betta fish

Betta Care: Everything You Want To Know

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I can’t think of a fish that comes in more colors, forms, and patterns than a betta. Walking through the aisles of tiny cups to pick out a betta has become akin to walking through a candy store; dazzling colors, options galore, and you can never be happy with just one! Their uniqueness isn’t just scale deep; they have personalities galore as well. Not only are they small, beautiful, easy to find, and full of spunk – all great qualities! – they’re also easy to care for. This doesn’t mean keep them in a cup, plop in some flakes, and call it a day (I can’t think of a fish that fits that bill,) but they’re quite adaptable.

Contrary to popular belief, they’re not all bloodthirsty fighting ninjas, as romanticized as that idea has become. Males certainly won’t tolerate other males in their territory, though. How far a betta’s territory stretches is all up to the betta’s personality and the structure of the tank. Some males see themselves as owning empires and relentless chasing off intruders, while others are from much more humble homes and are peaceful. Red bettas are proven (scientifically) to be more aggressive than any other colors while white bettas are usually the most peaceful. There doesn’t seem to a be a great explanation for why this is, but that’s it, nonetheless. And many generations of selective Thai breeding have increased their aggression from their natural state of aggression. They’re often bred not only based on looks, but how vigorous and aggressive they’re capable of being. And even if they’re not anymore, almost all strains come from fighting stock bred for thousands of years based on their aggression in Thailand.

In some cases, if kept in a large space by a (very) experienced keeper, males can do just fine with each other so long as they have their own space to call theirs but, again, that depends on the betta. When two males are put in the confines of a 10-gallon tank? Surely scales will go flying and the loser will have nowhere to retreat, leaving the victor frustrated that loser won’t retreat. Taking it as a sign he’s not fully asserted his dominance, the winner will continue with the attack, eventually killing the other – but only because the losing fish won’t (can’t) leave.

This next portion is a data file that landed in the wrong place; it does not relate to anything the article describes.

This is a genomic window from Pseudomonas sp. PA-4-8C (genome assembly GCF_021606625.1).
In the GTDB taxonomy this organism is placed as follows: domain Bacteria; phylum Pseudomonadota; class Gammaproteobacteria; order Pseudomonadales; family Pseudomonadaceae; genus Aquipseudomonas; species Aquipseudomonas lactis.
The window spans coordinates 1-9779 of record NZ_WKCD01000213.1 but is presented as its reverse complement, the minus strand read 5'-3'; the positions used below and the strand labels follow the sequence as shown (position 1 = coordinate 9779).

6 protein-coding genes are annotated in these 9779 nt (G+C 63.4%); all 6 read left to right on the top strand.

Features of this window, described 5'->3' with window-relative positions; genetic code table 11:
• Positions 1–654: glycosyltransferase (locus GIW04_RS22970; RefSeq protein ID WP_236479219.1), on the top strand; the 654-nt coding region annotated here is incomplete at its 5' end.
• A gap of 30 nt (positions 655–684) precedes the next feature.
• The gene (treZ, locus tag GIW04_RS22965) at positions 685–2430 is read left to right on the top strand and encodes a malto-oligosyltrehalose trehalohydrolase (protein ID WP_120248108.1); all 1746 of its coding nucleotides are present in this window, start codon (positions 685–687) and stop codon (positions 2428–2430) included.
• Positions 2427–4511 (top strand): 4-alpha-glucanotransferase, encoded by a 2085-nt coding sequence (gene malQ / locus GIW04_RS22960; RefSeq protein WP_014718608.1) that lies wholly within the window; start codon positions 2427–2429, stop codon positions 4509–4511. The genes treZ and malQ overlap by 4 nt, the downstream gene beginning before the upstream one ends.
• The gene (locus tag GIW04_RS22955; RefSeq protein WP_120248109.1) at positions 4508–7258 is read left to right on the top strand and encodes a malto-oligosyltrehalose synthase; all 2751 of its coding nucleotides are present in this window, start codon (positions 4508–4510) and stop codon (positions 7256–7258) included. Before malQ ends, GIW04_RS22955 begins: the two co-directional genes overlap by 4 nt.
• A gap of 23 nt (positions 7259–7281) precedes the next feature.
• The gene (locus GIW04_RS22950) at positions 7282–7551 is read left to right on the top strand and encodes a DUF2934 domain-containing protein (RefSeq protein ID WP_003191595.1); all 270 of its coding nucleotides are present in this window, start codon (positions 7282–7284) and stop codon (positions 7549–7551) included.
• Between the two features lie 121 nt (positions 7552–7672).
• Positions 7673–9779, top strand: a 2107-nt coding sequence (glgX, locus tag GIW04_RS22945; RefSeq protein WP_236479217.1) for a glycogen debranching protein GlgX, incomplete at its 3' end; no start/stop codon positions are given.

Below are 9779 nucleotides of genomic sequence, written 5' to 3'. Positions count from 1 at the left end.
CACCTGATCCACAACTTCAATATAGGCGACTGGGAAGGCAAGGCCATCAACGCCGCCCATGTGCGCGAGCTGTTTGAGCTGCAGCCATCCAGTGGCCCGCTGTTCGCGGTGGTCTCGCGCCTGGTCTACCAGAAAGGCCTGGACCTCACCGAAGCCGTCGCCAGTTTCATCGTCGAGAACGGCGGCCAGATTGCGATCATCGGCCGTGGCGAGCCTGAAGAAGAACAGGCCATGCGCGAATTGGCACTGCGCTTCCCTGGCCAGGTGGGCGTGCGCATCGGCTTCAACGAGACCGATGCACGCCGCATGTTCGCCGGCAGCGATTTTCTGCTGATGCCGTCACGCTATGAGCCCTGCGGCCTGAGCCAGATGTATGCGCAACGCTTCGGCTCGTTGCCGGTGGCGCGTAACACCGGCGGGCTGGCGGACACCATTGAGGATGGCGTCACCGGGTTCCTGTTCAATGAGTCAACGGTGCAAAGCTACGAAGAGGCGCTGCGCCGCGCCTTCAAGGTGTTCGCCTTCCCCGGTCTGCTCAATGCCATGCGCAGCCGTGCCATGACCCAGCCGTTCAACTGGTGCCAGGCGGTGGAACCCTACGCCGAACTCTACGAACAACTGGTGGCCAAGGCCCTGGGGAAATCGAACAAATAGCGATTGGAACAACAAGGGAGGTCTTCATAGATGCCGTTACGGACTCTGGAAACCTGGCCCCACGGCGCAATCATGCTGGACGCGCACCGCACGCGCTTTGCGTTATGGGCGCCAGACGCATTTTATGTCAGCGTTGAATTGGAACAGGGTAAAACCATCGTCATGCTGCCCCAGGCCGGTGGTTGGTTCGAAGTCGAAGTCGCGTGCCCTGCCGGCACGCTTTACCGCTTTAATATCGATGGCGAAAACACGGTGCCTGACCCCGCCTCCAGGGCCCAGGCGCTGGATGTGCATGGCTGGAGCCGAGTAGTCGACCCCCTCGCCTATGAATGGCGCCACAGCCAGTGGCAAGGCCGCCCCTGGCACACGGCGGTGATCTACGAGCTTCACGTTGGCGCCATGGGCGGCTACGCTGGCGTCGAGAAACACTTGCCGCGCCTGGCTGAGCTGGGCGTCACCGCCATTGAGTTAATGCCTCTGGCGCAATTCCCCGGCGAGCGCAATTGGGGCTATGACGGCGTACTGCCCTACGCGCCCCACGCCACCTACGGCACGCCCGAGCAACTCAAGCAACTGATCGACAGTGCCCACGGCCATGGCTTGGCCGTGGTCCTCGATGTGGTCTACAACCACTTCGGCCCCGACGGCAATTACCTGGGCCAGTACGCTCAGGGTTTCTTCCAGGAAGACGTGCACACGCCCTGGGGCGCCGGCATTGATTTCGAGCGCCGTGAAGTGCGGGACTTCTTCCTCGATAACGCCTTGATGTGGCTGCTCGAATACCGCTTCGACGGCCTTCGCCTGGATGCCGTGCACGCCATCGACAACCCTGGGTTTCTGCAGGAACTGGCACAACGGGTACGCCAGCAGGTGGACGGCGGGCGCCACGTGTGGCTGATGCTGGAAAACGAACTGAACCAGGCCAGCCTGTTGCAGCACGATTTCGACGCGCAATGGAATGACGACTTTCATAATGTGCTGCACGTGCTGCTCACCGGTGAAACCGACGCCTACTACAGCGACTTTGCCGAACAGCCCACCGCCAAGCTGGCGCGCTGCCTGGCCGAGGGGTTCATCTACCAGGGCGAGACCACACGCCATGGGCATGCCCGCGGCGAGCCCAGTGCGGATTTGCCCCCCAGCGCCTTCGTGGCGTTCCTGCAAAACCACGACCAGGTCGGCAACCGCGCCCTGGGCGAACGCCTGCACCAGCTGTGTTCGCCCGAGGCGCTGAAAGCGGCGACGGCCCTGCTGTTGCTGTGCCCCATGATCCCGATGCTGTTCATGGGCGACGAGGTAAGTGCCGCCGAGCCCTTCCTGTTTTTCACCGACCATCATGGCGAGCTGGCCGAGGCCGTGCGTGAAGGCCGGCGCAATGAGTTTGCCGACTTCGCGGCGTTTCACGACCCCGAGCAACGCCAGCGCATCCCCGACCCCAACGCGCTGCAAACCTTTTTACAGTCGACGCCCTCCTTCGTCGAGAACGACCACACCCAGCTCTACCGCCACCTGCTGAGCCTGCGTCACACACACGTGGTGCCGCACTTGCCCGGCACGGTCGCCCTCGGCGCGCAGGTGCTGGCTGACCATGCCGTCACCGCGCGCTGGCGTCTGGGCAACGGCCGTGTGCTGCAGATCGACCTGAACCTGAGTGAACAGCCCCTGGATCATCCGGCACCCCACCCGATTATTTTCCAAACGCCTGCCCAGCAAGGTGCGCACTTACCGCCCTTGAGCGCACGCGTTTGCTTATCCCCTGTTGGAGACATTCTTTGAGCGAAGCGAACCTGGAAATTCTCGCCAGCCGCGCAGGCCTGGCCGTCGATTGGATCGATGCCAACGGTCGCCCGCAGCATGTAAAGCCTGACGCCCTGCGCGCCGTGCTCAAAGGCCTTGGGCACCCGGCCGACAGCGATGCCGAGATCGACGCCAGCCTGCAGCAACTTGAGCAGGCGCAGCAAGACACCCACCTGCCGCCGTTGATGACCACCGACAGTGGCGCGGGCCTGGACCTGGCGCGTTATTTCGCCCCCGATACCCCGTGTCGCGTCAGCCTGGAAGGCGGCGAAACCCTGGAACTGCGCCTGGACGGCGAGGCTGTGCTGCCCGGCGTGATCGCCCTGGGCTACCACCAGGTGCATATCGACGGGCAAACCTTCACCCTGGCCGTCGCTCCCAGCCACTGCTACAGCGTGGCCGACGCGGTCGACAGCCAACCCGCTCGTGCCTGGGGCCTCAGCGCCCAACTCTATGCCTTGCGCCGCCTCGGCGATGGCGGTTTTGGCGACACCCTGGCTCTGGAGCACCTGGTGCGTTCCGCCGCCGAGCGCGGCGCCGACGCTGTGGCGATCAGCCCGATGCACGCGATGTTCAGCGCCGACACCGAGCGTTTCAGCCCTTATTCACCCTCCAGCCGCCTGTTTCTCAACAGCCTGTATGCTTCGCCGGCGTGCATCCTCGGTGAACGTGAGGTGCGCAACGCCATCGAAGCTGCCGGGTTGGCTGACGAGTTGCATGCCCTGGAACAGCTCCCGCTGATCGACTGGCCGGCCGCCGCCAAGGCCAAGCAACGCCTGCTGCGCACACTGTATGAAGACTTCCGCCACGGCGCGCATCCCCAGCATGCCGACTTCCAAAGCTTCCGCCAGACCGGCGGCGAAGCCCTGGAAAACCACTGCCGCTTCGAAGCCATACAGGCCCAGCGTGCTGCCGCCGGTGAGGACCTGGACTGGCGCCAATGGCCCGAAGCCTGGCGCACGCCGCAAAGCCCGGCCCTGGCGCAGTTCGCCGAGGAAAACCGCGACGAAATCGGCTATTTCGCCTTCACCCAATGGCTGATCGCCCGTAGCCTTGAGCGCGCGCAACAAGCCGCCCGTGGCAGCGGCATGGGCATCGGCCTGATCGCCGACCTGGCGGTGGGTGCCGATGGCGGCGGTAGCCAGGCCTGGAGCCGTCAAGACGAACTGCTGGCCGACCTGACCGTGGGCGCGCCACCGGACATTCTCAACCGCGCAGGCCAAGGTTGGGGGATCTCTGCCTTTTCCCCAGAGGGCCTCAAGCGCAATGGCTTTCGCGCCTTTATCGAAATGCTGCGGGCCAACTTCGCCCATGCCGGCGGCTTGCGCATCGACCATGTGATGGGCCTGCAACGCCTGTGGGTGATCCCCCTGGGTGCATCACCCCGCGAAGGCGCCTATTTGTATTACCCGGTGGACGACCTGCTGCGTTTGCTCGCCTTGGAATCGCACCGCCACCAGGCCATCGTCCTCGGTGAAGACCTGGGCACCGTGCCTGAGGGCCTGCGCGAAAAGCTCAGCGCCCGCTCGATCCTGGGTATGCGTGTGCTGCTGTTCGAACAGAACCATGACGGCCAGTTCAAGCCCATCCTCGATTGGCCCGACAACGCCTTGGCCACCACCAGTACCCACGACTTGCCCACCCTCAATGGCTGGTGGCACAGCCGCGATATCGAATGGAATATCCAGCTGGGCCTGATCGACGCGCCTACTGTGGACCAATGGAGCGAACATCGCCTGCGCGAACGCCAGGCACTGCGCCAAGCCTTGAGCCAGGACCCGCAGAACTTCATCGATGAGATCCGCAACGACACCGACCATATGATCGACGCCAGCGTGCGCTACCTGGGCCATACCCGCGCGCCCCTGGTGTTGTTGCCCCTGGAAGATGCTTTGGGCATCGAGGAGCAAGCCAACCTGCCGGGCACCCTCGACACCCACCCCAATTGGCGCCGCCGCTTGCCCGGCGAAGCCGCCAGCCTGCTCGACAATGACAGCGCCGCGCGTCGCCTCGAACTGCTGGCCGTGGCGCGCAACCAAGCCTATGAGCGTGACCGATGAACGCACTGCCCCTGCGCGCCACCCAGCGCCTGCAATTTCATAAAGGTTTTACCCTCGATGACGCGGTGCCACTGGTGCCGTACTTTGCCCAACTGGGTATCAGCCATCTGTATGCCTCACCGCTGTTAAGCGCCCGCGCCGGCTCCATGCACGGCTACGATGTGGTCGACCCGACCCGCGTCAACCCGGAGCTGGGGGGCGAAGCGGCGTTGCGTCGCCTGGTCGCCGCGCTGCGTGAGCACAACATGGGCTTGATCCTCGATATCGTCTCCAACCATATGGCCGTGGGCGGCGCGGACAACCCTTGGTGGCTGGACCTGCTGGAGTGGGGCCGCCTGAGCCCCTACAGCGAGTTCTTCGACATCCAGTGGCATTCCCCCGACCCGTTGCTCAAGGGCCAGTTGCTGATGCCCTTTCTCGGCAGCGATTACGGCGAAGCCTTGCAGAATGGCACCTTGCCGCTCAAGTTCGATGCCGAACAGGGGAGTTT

We see these mock showdowns when two males are put next to each other in small tanks, but if you put two planted 10-gallon tanks with males next to each other, you may never see it happen. Similarly interesting and misunderstood, most male bettas won’t eat their offspring once they get the hang of things (usually three or four spanws.) Some will always eat their eggs or fry at a certain point, but most are awesome fathers that will care for their young until they’re old enough to breed themselves. This is another situation where, given a large enough tank and a skilled enough keeper, you will see dozens of males getting along just fine as the dominant male (the father) keeps all his fry from squabbling over dominance – everyone knows their role is below his and he seems to dictate who comes next in the pecking order without violence. Of course, this truce is temporary.

And, since we’ve done so much talking about the men, let’s give the ladies a shout out; in my experience, and the experience of many others, female bettas are much nastier than their male counterparts. Which makes sense, given that they were selectively bred for aggression, would the female not have to stand her own against an aggressive brute to reproduce?

For whatever the reason, betta fish are so commonly kept, yet so frequently misunderstood. Blood thirsty children eaters or puffed up father figures? We’ll let you decide after you read this article. Hopefully I can debunk some myths for you along the way.

Disclosure: If you choose to buy a product I recommend – at best – I’ll make some coffee money at no additional cost to you. I work hard to make sure I’m recommending products you’ll love and that I’m not in your face about my suggestions. If you don’t love it, let me know!

Table of contents

betta care snapshot

Betta FAQ

Can bettas live in a fishbowl?

Bettas can live in big fishbowls, but we certainly don’t condone such conditions. The shape of a bowl doesn’t allow for much swimming space, they’re hard to heat, and they don’t come with lids. Let me put it this way; you could live in big a cardboard box indefinitely, but would it be a great life? I know my answer.

The argument could be made, however, that bettas often live in pails, buckets, or flowerpots in Thailand – and this is where the most beautiful and robust bettas come from. That’s certainly a conundrum, isn’t it?

For one, Asia – as a whole – isn’t known for animal welfare and they’re open about not giving a shit about fish (koi and arowanas perhaps being marginal exceptions.) But, moreover, they have the climate there to be able to keep their containers heated naturally, and all their containers are much more appropriate for swimability – cylindrical versus round. With that said, tanks are better options. Of course, in an emergency, you could house your betta in anything that holds water – but that’s certainly not the life I’d want to live long-term.